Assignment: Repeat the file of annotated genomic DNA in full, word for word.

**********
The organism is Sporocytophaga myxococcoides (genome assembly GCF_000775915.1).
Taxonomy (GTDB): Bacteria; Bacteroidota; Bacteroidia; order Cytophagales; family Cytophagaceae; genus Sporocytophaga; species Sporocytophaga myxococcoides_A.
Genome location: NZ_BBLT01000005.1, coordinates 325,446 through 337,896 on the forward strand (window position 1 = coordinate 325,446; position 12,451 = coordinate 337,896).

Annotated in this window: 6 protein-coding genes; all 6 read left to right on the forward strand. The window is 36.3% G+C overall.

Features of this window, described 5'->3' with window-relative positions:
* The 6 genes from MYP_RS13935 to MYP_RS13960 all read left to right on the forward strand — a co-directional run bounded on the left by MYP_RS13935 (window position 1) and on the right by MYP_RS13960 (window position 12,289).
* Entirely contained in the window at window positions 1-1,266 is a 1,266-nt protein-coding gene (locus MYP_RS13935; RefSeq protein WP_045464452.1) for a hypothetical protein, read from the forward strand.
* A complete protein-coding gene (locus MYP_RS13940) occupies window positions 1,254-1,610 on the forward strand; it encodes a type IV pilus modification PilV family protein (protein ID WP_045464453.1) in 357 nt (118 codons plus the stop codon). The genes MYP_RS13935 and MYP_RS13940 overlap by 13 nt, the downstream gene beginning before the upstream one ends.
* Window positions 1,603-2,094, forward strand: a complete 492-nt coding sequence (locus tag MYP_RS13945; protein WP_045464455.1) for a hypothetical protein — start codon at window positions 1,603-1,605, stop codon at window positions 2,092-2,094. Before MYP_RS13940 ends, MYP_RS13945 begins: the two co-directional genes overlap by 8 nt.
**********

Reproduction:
The organism is Sporocytophaga myxococcoides (genome assembly GCF_000775915.1).
Taxonomy (GTDB): Bacteria; Bacteroidota; Bacteroidia; order Cytophagales; family Cytophagaceae; genus Sporocytophaga; species Sporocytophaga myxococcoides_A.
Genome location: NZ_BBLT01000005.1, coordinates 325,446 through 337,896 on the forward strand (window position 1 = coordinate 325,446; position 12,451 = coordinate 337,896).

Annotated in this window: 6 protein-coding genes; all 6 read left to right on the forward strand. The window is 36.3% G+C overall.

Features of this window, described 5'->3' with window-relative positions:
* The 6 genes from MYP_RS13935 to MYP_RS13960 all read left to right on the forward strand — a co-directional run bounded on the left by MYP_RS13935 (window position 1) and on the right by MYP_RS13960 (window position 12,289).
* Entirely contained in the window at window positions 1-1,266 is a 1,266-nt protein-coding gene (locus MYP_RS13935; RefSeq protein WP_045464452.1) for a hypothetical protein, read from the forward strand.
* A complete protein-coding gene (locus MYP_RS13940) occupies window positions 1,254-1,610 on the forward strand; it encodes a type IV pilus modification PilV family protein (protein ID WP_045464453.1) in 357 nt (118 codons plus the stop codon). The genes MYP_RS13935 and MYP_RS13940 overlap by 13 nt, the downstream gene beginning before the upstream one ends.
* Window positions 1,603-2,094, forward strand: a complete 492-nt coding sequence (locus tag MYP_RS13945; protein WP_045464455.1) for a hypothetical protein — start codon at window positions 1,603-1,605, stop codon at window positions 2,092-2,094. Before MYP_RS13940 ends, MYP_RS13945 begins: the two co-directional genes overlap by 8 nt.